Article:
Sophia Al-Maria reimagines colonial conflict as deep space sci-fi battles
Breaking down new works Beast Type Song and Bitch Omega with the Qatari-American artist.
All images from Beast Type Song courtesy of Project Native Informant.
Sophia Al-Maria has lived at the edge of astronomical environmental changes, and between polarising cultural landscapes. She grew up between the deserts of Qatar and a farm in Washington State. Her artworks and writing -- the latter collected in her latest book Sad Sack -- have explored everything from queer cross-cultural identity and fossil fuel extraction to consumerist culture and the Arabian humpback whale’s near-extinction.
Sophia collects fragments of time, both personal and historical -- memories, pop culture references, landscapes, sci-fi theories, Middle Eastern poetry -- and pieces them together in films and texts to reveal a new layer of consciousness. She detunes the mammoth sound systems of earthbound forces propagating oppressive ideas. In Sophia’s realm, truth is served with an unapologetic bite. Since graduating from London's Goldsmiths with an MA in Visual Cultures, her works have graced major art institutions around the world: the Whitney Museum of American Art, where she had her first US solo show in 2016, The Third Line in Dubai, and Whitechapel Gallery -- where she explored Medieval gynaecology, the Trump regime and DMT as Writer in Residence in 2018.
In her video installation Beast Type Song, currently on show at Tate Britain, narratives of fact and fiction collide in purposeful disharmony to prompt a new understanding of postcolonial identities. In the film Sophia, performance artist boychild, and actresses Yumna Marwan and Elizabeth Peace enact the conflict of colonial histories within the setting of a solar war battle. It's all inspired by Lebanese artist Etel Adnan’s book-length war poem The Arab Apocalypse. Her forthcoming solo exhibition Bitch Omega features a series of films from the point of view of an omega wolf as an observer of historic moments at the end of time.
When did you first bridge the gap between writing and filmmaking?
I’ve been doing both ever since I first had access to a camera. From a really young age I’d shoot these elaborate and dramatic scenes at my grandmother’s house in Doha with my little cousins because it was like having a cast of thousands. I’d dress them up as angels and we’d have squirt guns. But I don’t think it was very conscious until fairly recently. Ideas sort of come out in the way they’re meant to -- some things are poems, some things are videos, some things are whole movies.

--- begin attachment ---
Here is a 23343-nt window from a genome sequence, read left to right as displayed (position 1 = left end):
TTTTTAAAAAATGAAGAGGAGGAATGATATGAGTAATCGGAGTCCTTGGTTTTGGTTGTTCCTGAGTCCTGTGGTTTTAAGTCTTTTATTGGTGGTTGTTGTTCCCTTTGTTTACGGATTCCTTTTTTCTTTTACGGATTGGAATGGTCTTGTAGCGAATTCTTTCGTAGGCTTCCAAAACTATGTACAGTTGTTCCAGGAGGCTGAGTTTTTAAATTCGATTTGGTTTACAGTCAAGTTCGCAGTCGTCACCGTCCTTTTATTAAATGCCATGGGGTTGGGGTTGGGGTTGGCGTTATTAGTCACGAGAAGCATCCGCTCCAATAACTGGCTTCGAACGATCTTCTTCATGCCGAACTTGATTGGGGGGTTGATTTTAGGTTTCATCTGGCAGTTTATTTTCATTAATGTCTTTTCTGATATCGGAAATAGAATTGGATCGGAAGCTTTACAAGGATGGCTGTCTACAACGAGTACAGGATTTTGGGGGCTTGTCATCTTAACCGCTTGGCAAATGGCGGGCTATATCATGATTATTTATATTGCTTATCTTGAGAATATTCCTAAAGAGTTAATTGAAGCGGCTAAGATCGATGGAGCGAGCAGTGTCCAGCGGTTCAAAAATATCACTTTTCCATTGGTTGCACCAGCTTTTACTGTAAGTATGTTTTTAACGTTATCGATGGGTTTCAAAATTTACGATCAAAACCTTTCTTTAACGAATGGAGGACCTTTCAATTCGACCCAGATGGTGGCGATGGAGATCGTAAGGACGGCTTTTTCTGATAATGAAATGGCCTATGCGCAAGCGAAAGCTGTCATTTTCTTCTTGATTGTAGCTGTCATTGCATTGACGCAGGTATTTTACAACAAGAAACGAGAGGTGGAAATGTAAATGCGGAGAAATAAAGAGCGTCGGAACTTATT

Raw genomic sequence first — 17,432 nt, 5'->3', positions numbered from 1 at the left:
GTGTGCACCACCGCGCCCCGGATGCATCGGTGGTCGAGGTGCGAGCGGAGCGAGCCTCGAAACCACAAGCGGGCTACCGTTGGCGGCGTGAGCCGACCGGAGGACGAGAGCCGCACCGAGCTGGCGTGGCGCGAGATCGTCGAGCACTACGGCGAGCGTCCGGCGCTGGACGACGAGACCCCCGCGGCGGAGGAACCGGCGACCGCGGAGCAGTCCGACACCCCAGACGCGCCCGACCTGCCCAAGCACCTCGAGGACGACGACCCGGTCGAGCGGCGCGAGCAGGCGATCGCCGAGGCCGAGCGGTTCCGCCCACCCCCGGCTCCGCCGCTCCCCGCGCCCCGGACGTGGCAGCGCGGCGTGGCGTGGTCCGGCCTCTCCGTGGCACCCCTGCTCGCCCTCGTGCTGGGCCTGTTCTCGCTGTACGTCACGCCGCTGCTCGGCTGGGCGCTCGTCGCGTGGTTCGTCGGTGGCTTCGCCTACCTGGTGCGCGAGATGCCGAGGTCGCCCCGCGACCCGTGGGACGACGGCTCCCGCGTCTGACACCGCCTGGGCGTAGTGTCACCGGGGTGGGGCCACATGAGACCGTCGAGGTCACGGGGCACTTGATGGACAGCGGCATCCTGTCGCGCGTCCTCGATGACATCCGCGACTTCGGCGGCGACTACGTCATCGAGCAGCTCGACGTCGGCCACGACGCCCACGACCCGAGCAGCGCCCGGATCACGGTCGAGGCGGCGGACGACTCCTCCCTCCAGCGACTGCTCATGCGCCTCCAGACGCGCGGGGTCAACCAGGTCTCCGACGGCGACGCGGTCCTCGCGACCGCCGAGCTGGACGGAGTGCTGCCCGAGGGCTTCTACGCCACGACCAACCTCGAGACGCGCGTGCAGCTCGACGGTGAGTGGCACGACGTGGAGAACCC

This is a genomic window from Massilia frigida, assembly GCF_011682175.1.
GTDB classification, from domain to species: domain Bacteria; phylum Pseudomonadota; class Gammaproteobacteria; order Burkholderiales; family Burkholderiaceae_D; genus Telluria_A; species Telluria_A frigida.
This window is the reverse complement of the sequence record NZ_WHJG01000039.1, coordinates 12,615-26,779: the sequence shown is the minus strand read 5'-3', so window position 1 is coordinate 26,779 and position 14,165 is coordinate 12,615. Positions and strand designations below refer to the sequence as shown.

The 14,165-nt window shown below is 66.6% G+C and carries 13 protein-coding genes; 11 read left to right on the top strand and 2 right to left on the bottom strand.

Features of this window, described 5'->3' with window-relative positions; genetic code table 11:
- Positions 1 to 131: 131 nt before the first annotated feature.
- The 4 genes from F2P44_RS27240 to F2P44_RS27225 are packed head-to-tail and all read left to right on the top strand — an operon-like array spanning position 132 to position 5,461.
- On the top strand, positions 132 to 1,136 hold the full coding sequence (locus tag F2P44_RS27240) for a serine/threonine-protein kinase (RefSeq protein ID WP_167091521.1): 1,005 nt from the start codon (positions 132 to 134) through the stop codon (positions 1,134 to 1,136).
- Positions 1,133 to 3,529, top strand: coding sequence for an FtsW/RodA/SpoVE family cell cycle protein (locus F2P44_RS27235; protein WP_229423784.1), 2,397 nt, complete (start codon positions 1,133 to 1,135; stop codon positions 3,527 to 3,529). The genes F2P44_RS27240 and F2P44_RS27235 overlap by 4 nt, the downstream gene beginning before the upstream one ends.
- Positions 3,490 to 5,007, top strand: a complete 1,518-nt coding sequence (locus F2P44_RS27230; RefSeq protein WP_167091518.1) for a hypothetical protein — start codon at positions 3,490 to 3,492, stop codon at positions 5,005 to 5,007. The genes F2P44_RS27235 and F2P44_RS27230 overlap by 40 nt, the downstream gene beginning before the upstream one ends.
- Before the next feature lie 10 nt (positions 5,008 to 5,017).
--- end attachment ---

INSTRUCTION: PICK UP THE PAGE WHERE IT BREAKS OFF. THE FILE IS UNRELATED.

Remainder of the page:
Why did you choose to base Beast Type Song in a celestial solar war battle?
I guess it’s the post-apocalypse of a failed personal project, the failure of which felt quite apocalyptic for my sense of confidence as a screenwriter and writer. Then there’s the actual setting it’s in, the old Central Saint Martins campus in Holborn, which felt quite potent because it’s an old art school that is a sort of ruin, full of pigeons and rats and vermin, occupied by these characters who are ghosts from the past and future. I was so excited to have costumes designed by Cottweiler and combined with old Shakespearean Othello costumes from the Royal Theatre. Matthew Dainty’s works really captures the feel of Beast Type Song -- a war that hasn’t happened but terrifyingly could.
It explores the embedded stain of colonisation on our existence. Where did you draw the seed for this film from?
There were many seeds that got gathered in one basket. Meeting actress Yumna Marwan was a big seed and a big inspiration because the first night we met, she read to me from a Mohamed Choukri book she reads from in the film. Working with boychild and having a back and forth about Lebanese artist and poet Etel Adnan over the spring and summer became a prominent feature in the making of it. All of these different seeds started to feel like they were sprouting in the same garden. There’s not a monolithic plant -- I don’t really consider Beast Type Song a fully finished piece.